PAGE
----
To make it possible to combine the needs of energy transition and those of preserving architectural traditions, a new generation of photovoltaic technologies is being developed that feature shapes, colours and finishes that are compatible with traditional building materials, and are therefore able to harmonize, almost to the point of camouflage, with the existing built environment.

Martina PelleEngineer

Time is Life

The predominant way of life and economy in the Global North, and consequently also here in South Tyrol and Italy, is based on the systematic overuse of ecosystems and natural resources. This overuse is already threatening the long-term livelihoods of humanity. Moreover, our consumption and production patterns can only be sustained through everyday access to cheap labour, especially in the Global South. Social, economic and ecological costs are outsourced in this way - in space and time.

Many people, also here in South Tyrol, are aware of this. Nevertheless, it is difficult to change the dominant, non-sustainable way of life which is firmly anchored in our everyday life, for example through physical-material infrastructures (e.g. motorways, shopping centres), institutions (e.g. banks, ministries) as well as social norms and everyday practices. The dominant solution strategies for sustainability transformation (e.g. technological solutions, "green" growth) have also not led to fundamental change. They do not question the deep-rooted, systemic causes of current unsustainability (e.g. the capitalist growth economy) and thus contribute to its stabilisation.

Approaches of a so-called socio-ecological transformation aim to identify and analyse non-sustainable social structures, processes and behaviours. The aim is, among other things, to examine concrete solution strategies and to point out possibilities for sustainable, socially and ecologically more compatible forms of life and economy.

Felix WindeggerEcological Economist

On the Trail of Water Scarcity

Mountains are the water reservoirs of our planet. They supply the surrounding lowlands with drinking water. But more and more often, water runs dry on its journey from the heights to the lowlands, where most of the water is consumed. Even in water-rich regions such as southern Africa, many taps run dry, and people must rely on expensive water tankers to supply them with drinking water. Climate change is only part of the problem. Water scarcity in southern Africa is also caused by poor local infrastructure and by huge population growth. In addition, there are global, systemic causes, such as the detour of resources from underdeveloped to already developed areas, which in turn exacerbate inequalities locally and globally.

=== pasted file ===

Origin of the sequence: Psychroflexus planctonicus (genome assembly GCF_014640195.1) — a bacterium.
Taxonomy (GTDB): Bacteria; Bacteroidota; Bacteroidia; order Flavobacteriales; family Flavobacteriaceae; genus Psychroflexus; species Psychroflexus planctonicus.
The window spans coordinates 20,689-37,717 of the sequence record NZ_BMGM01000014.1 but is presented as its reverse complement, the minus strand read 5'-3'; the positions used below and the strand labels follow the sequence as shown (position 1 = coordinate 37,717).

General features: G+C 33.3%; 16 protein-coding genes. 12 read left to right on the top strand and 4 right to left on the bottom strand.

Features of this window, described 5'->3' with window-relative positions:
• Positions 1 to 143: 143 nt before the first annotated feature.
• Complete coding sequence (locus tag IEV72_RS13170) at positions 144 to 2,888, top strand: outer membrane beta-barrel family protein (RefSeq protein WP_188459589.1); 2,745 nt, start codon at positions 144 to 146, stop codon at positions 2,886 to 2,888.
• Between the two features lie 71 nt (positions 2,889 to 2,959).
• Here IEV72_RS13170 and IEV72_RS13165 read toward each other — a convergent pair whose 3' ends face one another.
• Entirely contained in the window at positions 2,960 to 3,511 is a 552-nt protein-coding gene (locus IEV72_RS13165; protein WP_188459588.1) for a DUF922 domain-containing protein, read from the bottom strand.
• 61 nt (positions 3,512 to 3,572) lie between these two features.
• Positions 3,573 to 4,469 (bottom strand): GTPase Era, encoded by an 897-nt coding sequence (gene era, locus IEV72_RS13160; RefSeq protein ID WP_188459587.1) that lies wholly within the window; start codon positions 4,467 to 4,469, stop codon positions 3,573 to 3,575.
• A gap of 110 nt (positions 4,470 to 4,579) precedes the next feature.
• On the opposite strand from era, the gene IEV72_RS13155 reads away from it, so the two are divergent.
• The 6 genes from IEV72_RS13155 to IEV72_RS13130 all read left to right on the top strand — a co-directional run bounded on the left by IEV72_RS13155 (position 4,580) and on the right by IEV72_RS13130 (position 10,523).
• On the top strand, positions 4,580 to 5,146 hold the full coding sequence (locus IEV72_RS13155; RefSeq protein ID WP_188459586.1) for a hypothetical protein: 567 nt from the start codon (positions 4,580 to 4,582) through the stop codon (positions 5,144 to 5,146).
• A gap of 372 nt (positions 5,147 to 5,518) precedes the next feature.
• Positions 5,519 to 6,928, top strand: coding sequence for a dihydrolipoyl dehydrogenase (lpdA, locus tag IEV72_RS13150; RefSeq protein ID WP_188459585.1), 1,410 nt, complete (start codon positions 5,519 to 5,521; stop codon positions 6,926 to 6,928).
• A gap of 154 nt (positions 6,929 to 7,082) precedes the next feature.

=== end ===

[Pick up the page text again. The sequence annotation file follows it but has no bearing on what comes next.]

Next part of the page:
Jess DelvesPolitical Ecologist

Sustainable Future

In the early stages of the Covid-19 pandemic, the slowing down of many production activities and the limiting of transport had very positive impacts in terms of greenhouse gas reductions. But how plausible are these actions to mitigate climate change? Creating a more sustainable world does not involve a linear and shared pathway: on the contrary, it presents dilemmas and trade-offs that must be addressed. Our systems of production and consumption certainly need to be rethought, but not without taking into account the often counter-intuitive consequences this entails at a societal level. For example, the same interventions to irrigate organic agricultural products can be invasive to the ecosystem of a lake or river, or deprive other sectors of needed water. It is therefore crucial to anticipate and unravel the dynamic and complex interplay of human factors (and consequently also economic and scientific factors) in order to build shared visions of the future.

Matteo RizzariEnvironmental Economist and Political Scientist

New videos will be regularly added over the next weeks.